Quickly making an appearance on the commercial printing scene soon I became a recently acquired asset for the newly created commercial print initiative for IKON Office Solutions. Now selling the Canon imagePRESS, the Konica Minolta production equipment relabeled as IKON gear and the Kodak Digimaster black and white production gear relabeled as Canon IR 110/125/138/150's. I had truly made it. Selling the "Big Iron" to big companies with the knowledge that I wouldn't be beat on price. Bringing with me my well refined pirate ways now with one more shtick in my repertoire I came on board and started down a long road. Now divorced from my wife and companion for 10 years, and living aboard a French Sailing Vessel I had about created enough "unusualness" to make anyone nervous. Now the new guy again, Pirate Mike came aboard the IKON ship and started to do damage. Getting involved in the PIA and participating in every training session that came along I prepared to do battle with HP, Kodak, Xerox, Oce and Konica Minolta. Along with the normal cast of Offset characters that now were fighting for floor space in the print shop in this new age of digital printing. We sponsored the 2008 Dallas Digital Printing Conference, the Nolan Moore Golf Tournament benefiting the PIA educational scholarship fund, we showed up anywhere people would let us. Banging our chests and beating our drums we walked to the beat of a different drummer.

Starting a new company with new products I went to work. Having to start from scratch, creating my own list and fighting for any printer that might have potential I had to fight local account executives as well as major account reps. No one wanted to give up anything, keeping anyone that had ever mentioned that they might buy from IKON I ended up with whatever everyone wanted to discard. Selling into the Franchises and Commercial printers was not going to be an easy task even with a company as big as IKON. After about 10 months of taking names and placing many imagePRESS units, we heard the news. IKON was to be acquired by Ricoh and the imagePRESS would be shortly going away. My now well developed pipeline started to look like a white elephant. With this knowledge I stood and stared at the wall of my cube. Do I just jump ship? Or just jump out the window of our 3rd story floor? Do I run as many have and will? Should I quickly look at my options and find a new master?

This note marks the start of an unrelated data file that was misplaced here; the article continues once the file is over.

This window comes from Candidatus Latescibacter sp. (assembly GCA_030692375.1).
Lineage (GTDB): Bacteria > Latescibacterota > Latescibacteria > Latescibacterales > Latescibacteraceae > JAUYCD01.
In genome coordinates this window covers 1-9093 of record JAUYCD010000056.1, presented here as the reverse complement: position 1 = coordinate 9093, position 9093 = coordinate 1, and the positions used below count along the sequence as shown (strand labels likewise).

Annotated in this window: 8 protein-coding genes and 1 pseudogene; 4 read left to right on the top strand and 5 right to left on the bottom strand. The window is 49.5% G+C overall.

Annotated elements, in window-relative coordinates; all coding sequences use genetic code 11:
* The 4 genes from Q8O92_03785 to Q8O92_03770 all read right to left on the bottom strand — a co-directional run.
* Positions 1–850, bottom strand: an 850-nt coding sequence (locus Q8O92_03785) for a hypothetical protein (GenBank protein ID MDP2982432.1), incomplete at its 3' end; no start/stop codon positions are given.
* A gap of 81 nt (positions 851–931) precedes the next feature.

Ricoh knew what she was purchasing; pirates are what she needed and pirates are what she got. Now with new bounties in place most of the experienced sailors stayed aboard and paid respect to a new captain. New ship, new crew and new guns we went to war under a new flag. Ricoh did not have the footprint that IKON had, nor did she have the production experience or talent in sales, service or professional services to do service to any new innovations that she would bring to market. Without a way to sell and market such new inventions they would be rendered useless and of no effect in such a competitive landscape. Their own PPBG (Production Print Business Group) had been in existence for several years with no justice being served. It was now IKON's chance to shine and shine she will.

Well the merger came and went and the "business as usual" statements got quite old but everyone's fears that IKON would fall apart and that people would move to CBS or another Canon dealer quickly faded. As crew we just kept tabs on what was going on and just made sure that we "held on tight" as this was going to be Mr. Toads wild ride for sure. Trying to learn about our new master and the products which we were surely going to half to sell the job became learning the Ricoh story and taking a close look at the products that they have brought to bear.

Now we stand before the door with swords drawn and with a new tool of destruction and we are ready to wield it. The Ricoh Pro C900 Color Production System new to the market and a new name all together in the production print arena. Loaded with goodies from another (Hitachi Printing Systems – designer of many production print engines) this newly Ricoh wrapped treat has to earn its place in the production world along others that have been doing this for generations. So what does the future hold for the pirates of digital printing? Keep reading to find out only time will tell…

"Our voyages are very short in comparison to the time we spend telling the stories that come from them." – Pirate Mike